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You Can Pickle That: Spicy Sweet Corn

By Anthony Todd in Food on Aug 19, 2013 3:20PM


The whole point of pickling is to preserve abundance; to pick that exact moment when the thing you are pickling is so plentiful that the bins are bursting and your refrigerator shelves cannot hold any more and capture that moment in a jar. Well, this week, sweet corn is having its moment. It's less than $1 an ear at most markets (with great deals if you buy in bulk) and you can preserve it in so many wonderful ways.

The easiest, most common way to preserve sweet corn is to shuck it and freeze it, and this is a wonderful way to replace that frozen corn from the grocery store with a bit of summer magic of your own. If you want to go one extra step and have that brilliant corny yellow staring you in the face all winter from your pantry shelves, pickled corn is a great option.

This may not be quite like the some of pickles you are used to. This is a cross between a hot corn salsa and a chow chow, and is incredibly versatile - it can be used for anything from a fish topping to a quesadilla filling, and if you're looking for a quick side dish, just open a jar.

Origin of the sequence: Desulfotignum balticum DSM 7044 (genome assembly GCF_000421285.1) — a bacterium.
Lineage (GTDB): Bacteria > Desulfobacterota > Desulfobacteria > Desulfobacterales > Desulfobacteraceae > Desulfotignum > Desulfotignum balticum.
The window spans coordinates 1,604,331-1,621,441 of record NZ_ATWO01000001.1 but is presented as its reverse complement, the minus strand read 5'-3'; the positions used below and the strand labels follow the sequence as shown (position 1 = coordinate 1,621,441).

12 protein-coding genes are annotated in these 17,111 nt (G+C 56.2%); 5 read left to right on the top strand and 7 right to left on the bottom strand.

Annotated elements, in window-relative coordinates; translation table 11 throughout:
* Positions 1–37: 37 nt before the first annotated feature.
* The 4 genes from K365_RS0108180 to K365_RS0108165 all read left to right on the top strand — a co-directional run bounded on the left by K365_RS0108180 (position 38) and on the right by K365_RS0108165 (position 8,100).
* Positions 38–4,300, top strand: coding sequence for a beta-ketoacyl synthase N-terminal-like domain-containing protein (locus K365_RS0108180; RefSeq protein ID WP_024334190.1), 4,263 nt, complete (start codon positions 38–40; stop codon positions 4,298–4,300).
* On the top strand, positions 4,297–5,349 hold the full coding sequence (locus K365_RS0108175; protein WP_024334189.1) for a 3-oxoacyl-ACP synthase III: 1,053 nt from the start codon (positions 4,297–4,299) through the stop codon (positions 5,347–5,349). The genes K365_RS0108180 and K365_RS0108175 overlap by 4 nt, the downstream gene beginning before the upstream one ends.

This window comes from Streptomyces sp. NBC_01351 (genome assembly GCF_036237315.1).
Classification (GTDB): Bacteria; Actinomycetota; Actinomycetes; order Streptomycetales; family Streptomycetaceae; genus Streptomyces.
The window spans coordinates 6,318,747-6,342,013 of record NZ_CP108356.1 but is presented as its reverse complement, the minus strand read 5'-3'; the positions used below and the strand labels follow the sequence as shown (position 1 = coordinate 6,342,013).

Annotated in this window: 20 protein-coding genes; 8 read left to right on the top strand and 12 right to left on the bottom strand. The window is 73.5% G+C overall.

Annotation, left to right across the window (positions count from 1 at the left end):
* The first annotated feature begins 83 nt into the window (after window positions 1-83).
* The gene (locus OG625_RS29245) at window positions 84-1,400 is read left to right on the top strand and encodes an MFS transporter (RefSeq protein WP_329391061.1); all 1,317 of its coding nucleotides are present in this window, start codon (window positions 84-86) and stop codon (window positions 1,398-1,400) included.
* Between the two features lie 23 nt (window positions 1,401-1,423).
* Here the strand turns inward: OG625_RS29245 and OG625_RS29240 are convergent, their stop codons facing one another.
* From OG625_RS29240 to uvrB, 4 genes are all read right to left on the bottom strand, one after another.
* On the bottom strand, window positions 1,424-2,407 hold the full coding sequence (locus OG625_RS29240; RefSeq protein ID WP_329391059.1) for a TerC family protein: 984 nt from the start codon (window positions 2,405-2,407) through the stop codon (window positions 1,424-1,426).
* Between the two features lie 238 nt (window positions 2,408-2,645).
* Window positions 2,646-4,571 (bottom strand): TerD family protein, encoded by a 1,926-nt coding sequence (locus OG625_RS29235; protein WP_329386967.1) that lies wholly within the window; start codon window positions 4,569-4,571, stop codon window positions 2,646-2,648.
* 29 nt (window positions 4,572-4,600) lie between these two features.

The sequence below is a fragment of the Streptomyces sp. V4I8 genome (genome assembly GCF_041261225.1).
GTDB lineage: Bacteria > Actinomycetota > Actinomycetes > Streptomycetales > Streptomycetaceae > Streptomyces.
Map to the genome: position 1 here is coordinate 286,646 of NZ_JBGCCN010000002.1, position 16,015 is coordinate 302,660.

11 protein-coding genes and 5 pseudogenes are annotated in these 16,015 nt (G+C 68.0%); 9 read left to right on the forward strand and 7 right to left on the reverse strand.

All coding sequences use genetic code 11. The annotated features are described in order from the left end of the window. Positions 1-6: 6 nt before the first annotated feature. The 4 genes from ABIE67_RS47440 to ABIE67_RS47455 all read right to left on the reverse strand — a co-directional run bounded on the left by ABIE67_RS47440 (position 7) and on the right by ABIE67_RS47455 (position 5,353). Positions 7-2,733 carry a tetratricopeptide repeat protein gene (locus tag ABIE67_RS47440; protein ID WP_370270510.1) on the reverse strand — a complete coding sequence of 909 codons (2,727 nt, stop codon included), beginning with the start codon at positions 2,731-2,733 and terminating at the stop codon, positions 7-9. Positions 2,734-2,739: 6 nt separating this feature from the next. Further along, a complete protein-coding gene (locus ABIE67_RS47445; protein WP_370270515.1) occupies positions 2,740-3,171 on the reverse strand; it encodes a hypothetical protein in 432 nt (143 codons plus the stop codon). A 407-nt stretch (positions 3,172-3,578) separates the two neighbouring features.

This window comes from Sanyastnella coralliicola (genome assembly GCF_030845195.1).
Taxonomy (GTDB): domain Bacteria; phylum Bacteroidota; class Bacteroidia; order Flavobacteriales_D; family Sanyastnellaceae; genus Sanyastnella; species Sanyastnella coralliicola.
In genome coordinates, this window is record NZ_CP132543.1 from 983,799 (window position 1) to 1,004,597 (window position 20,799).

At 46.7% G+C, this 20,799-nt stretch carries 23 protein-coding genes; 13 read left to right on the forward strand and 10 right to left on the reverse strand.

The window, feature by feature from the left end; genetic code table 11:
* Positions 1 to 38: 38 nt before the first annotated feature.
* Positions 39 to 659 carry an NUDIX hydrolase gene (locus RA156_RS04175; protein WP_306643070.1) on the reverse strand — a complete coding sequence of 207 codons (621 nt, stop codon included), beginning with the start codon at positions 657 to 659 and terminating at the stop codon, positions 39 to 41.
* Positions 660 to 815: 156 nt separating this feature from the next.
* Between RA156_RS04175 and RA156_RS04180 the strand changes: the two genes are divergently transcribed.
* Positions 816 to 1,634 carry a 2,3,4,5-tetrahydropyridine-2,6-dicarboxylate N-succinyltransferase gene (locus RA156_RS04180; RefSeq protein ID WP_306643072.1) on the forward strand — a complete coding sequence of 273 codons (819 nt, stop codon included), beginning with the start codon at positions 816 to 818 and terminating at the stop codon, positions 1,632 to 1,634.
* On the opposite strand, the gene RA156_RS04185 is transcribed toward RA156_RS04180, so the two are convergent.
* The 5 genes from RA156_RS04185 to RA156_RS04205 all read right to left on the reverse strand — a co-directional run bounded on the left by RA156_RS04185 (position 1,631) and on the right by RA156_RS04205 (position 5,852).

Pickled Sweet Corn
Makes approximately 6 pints.

16 ears of sweet corn, shucked
5 Tablespoons garlic, chopped
5 Jalapeno peppers, split in half
5 Tablespoons chili flakes
1 large red onion, chopped
3 cups white vinegar
1 cup water
3 tablespoons sugar
3 tablespoons salt

After the corn is shucked, mix it with the onion in a large bowl.

In each jar, place 1 tablespoon of garlic, 1 of the peppers and 1 tablespoon of chili flakes. If you're not into super spicy foods, seed the peppers before you put them in. Pack in the corn and onion mix on top, using a spoon to press down the corn and eliminate as much airspace as possible. Leave 1/2 inch of headspace in each jar.

Some recipes call for the addition of chopped red pepper, to turn the dish into more of a relish. We hate red pepper in relish, so we omitted it, but if you want the color or the taste, add one whole minced red pepper - and perhaps leave out one ear of corn.

Combine the vinegar, water, sugar and salt in a small saucepan and bring to a boil. Once the sugar and salt are disolved, pour the brine into each jar and seal. Process for 15 minutes.